A large capacity front-loading washer is shown with a folded comforter on top

There's no escaping dirty laundry. Mountains of jeans, T-shirts, kids' clothes, workout gear, clothes for staying in, clothes for stepping out (yes, please), not to mention tangled towels and sheets hiding the stray sock. The laundry keeps coming. A large-capacity washer can minimize the chore.

Tub capacities of models in our washing machine ratings range from 3.2 to 6.2 cubic feet. Here's what that means in practical terms:

Small tub (3.2 cubic feet): can wash 12 to 14 pounds of laundry, or roughly nine thick full-sized bath towels.
Medium tub (4.5 cubic feet): can wash 14 to 16 pounds of laundry, or 11 towels.
Large tub (5 to 6.2 cubic feet): can wash up to 20 to 25 pounds of laundry, or roughly 17 towels.

MORE ON WASHING MACHINES

Manufacturers have been increasing capacities for years as federal standards for water and energy efficiency become more stringent and wash times get longer. (It takes more time to clean clothes with less water.) And these changes have other practical implications.

"There are only a few ways manufacturers can increase capacity," says Rich Handel, the CR test engineer who runs our washer lab. "You either make the tub deeper or wider—or both—and it may not be obvious when you're shopping. You'll want to reach all the way in to make sure you can pick laundry off the bottom."

Handel cautions that the washer might also be wider than the standard 27 inches, so you'll want to factor that in. Measure the space you have to work with before choosing a model. (You’ll see the dimensions noted in our washing machine ratings.) Allow at least 6 inches behind the washer for plumbing hookups, and about an inch between the washer and dryer. You’ll also want to measure the doors to your home—and along the route to the laundry room—to be sure a new machine fits through them. 

What to Know About Washer Capacities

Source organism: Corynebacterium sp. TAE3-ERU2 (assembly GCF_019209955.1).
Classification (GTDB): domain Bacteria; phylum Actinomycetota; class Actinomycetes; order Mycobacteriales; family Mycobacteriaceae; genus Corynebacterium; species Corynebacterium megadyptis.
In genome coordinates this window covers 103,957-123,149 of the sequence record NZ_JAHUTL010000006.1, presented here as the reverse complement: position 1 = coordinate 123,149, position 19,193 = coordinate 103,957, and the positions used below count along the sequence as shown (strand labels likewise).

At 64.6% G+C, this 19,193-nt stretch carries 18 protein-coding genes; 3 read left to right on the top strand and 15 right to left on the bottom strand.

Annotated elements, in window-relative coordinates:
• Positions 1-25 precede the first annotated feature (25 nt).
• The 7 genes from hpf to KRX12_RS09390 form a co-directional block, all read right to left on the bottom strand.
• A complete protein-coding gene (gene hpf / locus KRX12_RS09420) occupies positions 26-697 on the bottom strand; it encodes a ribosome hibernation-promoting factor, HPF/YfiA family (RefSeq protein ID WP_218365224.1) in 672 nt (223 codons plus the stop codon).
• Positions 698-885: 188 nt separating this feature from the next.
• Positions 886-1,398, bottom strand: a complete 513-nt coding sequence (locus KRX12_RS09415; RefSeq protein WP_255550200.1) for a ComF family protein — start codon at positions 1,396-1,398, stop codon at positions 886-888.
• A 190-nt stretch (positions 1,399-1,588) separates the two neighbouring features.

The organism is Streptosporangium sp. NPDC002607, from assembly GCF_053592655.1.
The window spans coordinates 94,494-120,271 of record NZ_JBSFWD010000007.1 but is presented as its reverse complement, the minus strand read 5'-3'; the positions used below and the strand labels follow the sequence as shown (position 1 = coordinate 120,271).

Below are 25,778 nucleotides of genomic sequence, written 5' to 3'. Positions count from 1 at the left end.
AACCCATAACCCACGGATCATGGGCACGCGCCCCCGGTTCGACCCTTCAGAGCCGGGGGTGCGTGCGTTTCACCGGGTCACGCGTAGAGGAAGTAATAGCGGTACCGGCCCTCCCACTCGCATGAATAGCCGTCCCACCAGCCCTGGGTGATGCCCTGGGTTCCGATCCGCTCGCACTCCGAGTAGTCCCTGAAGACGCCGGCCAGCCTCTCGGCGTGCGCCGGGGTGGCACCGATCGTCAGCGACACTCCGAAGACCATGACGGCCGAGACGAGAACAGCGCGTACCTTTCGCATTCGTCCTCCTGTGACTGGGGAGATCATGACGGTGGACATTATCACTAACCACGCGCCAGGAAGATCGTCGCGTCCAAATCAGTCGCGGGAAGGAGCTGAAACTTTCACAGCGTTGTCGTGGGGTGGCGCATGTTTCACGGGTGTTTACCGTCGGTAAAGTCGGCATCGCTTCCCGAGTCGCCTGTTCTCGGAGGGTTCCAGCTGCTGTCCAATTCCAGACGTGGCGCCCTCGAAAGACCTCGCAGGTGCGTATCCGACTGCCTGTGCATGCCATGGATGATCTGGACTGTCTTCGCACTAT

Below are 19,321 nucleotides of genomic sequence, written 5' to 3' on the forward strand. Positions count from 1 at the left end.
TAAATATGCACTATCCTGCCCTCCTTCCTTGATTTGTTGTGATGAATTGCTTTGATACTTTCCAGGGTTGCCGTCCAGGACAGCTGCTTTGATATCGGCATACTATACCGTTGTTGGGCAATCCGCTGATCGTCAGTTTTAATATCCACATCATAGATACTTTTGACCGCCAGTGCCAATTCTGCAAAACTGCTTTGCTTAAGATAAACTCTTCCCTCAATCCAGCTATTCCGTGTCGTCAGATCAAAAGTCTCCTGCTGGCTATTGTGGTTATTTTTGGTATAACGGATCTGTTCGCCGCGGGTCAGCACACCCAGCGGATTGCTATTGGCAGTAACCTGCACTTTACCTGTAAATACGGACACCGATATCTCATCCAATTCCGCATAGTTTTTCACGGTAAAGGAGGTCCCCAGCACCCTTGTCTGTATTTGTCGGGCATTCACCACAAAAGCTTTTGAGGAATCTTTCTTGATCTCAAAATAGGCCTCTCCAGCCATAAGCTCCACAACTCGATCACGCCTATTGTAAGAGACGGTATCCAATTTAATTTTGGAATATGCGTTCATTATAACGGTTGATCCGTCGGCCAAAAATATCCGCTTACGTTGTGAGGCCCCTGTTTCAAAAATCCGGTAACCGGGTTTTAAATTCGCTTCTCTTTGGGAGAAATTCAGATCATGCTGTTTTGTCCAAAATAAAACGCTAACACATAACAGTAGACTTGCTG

Doing full loads is a great way to save energy, but overstuffing your washer isn't the answer. Your laundry needs some room to move around to be cleaned properly, so check your manual for guidance on load sizes. Here's what else to consider:

Capacity varies by washer type. Agitator top-loaders typically have the smallest tub capacities, as little as 3.2 cubic feet for the Speed Queen models in our ratings. But some manufacturers now offer agitator top-loaders that have capacities of 5 cubic feet or more. Capacities for HE top-loaders, the type without an agitator, and front-loaders are often around 4.5 to 5.4 cubic feet. 

Cleaning comforters. Instead of lugging your king-sized comforter to a laundromat, you can wash it in any washer with a claimed capacity of at least 4.5 cubic feet, according to our tests.   

Large capacities, small loads. All of the front-loaders and HE top-loaders in our washing machine ratings have a sensor that adjusts the amount of water based on the weight of the load. Most of the agitator washers do, too. So yes, you can wash any size load in a large washer. 

Washer vs. dryer capacity. Matching washer and dryer sets remain popular, and when shopping you'll notice that the claimed capacity of the two machines is different—the dryer’s is larger. Clothes expand as they dry and need the added space to tumble around.

CR members with digital access can read on for ratings and reviews of six full-sized washers, two picks for each type, with capacities of at least 5 cubic feet. 

Best Large-Capacity Front-Loaders

Top Picks

1

Washing performance
Gentleness
Noise

2

Washing performance
Gentleness
Noise
Unlock Washing Machine Ratings
Become a Member or Sign in

Best Large-Capacity HE Top-Loaders

Top Picks

1

Washing performance
Gentleness
Noise

2

Washing performance
Gentleness
Noise
Unlock Washing Machine Ratings
Become a Member or Sign in

Best Large-Capacity Agitator Top-Loaders

Top Picks

1

Washing performance
Gentleness
Noise

2

Washing performance
Gentleness
Noise
Unlock Washing Machine Ratings
Become a Member or Sign in